Women who have survived childhood sexual abuse (CSA) are at increased risk for many negative psychological problems. Survivors have higher rates of anxiety, depression, posttraumatic stress (PTSD), sexual dysfunction, and negative self-esteem than people with no history of CSA. Therapy designed to help these vulnerable women provides strategies for learning healthy coping techniques and cognitive behaviors. Group therapy is especially beneficial for women who have survived CSA because it gives them the opportunity to share their experiences with others who can relate to their trauma. Group sessions have been shown to dramatically reduce symptoms of anxiety, depression, and PTSD. Additionally, women who participate in group therapy for CSA demonstrate improved self-esteem and lower levels of shame and guilt than those who do not participate in group sessions.
Although there have been many studies assessing the effectiveness of group therapy for CSA, few have looked at how the duration and intensity of the sessions impact the outcome. In an effort to discover how length of therapy affects symptom severity, Dr. Maryhelen Kreidler, professor of Nursing at the College of Nursing at the University of Akron in Ohio recently led a study that analyzed the psychological outcomes of women who underwent 6 months of group therapy compared to women who received 12 months of group therapy. Each group met once a week for 2 hours, and all the participants had experienced several years of CSA that began when they were 6 years old.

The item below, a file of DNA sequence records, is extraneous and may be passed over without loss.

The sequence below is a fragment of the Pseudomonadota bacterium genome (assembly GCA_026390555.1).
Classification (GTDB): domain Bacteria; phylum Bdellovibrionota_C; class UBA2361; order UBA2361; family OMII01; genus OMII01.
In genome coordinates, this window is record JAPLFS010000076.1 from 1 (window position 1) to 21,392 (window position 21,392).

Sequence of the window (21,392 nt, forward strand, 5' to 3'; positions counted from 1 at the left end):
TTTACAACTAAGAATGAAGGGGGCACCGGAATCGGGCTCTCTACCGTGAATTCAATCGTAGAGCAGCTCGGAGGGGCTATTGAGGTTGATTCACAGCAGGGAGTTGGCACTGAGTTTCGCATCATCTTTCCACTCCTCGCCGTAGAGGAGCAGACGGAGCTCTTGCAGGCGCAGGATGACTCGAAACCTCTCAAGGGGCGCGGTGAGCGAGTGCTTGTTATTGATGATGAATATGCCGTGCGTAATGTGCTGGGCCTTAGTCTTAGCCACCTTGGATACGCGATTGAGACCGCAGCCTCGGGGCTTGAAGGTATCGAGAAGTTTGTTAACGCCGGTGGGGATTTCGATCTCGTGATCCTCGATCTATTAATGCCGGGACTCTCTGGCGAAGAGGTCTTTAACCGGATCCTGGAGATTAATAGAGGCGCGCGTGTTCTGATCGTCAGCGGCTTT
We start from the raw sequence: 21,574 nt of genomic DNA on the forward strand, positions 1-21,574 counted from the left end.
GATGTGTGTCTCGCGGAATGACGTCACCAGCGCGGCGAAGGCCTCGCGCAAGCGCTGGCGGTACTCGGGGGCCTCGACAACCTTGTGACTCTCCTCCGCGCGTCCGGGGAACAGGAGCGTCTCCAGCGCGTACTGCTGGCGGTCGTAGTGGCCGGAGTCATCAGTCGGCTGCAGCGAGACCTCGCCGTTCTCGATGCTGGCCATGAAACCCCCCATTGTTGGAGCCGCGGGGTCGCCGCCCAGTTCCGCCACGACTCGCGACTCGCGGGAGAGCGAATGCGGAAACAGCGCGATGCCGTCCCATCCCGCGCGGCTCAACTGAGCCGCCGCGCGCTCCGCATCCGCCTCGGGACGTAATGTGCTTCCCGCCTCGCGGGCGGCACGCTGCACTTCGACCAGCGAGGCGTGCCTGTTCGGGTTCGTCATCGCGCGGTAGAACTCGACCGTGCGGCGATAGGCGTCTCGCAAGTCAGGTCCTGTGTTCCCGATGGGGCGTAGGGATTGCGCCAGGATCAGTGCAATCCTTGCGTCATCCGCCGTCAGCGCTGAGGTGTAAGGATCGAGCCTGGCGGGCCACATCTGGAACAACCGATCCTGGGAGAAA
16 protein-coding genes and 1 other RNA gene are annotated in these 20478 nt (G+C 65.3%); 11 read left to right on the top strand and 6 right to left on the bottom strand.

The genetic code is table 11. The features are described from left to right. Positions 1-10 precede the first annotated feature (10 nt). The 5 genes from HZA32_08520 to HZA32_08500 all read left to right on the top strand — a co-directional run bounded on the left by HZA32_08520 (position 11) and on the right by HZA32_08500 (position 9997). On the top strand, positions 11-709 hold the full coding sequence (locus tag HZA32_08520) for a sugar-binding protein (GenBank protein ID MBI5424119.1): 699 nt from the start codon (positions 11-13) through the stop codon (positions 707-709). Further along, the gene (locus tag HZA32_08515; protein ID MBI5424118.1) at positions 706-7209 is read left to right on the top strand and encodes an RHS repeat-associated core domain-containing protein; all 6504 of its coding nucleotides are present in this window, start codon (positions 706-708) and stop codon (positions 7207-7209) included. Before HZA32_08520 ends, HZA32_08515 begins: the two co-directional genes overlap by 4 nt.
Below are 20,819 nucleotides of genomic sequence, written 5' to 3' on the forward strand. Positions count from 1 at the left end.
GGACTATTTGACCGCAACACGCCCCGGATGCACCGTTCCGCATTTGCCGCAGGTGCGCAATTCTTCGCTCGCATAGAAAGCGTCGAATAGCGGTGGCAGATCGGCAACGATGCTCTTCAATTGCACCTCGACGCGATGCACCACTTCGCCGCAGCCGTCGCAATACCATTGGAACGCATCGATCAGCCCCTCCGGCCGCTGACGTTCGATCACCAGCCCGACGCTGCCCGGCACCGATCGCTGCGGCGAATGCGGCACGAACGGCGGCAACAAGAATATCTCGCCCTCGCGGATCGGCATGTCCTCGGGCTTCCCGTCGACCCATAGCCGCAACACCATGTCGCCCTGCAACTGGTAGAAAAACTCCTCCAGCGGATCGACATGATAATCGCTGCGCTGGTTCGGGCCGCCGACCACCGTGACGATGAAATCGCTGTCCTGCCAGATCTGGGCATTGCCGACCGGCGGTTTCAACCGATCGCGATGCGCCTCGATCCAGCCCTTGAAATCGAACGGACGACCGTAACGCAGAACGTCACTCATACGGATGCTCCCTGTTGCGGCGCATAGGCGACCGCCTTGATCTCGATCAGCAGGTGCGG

Kreidler discovered that the women from the 6-month group had greater gains than those in the longer treatment group. This suggests that more intense and focused therapy provides more benefits to women who have survived CSA. Kreidler said, “The current study appears to be the first study to suggest that the shorter, more intensive therapy is actually better in producing positive outcomes.” Shorter therapy duration could minimize the opportunity for women to withdraw, escape, and avoid their emotions. In other words, women who receive more intense treatment may not have the chance to move away from treatment techniques and fall back into maladaptive coping strategies. Kreidler believes that these findings could help therapists design more effective interventions for women who have survived CSA.
Kreidler, M., Einsporn, R. (2012). A comparative study of therapy duration for survivors of childhood sexual abuse. Journal of Psychosocial Nursing & Mental Health Services, 50.4, 26-32.
© Copyright 2012 GoodTherapy.org. All rights reserved.
The preceding article was solely written by the author named above. Any views and opinions expressed are not necessarily shared by GoodTherapy.org. Questions or concerns about the preceding article can be directed to the author or posted as a comment below.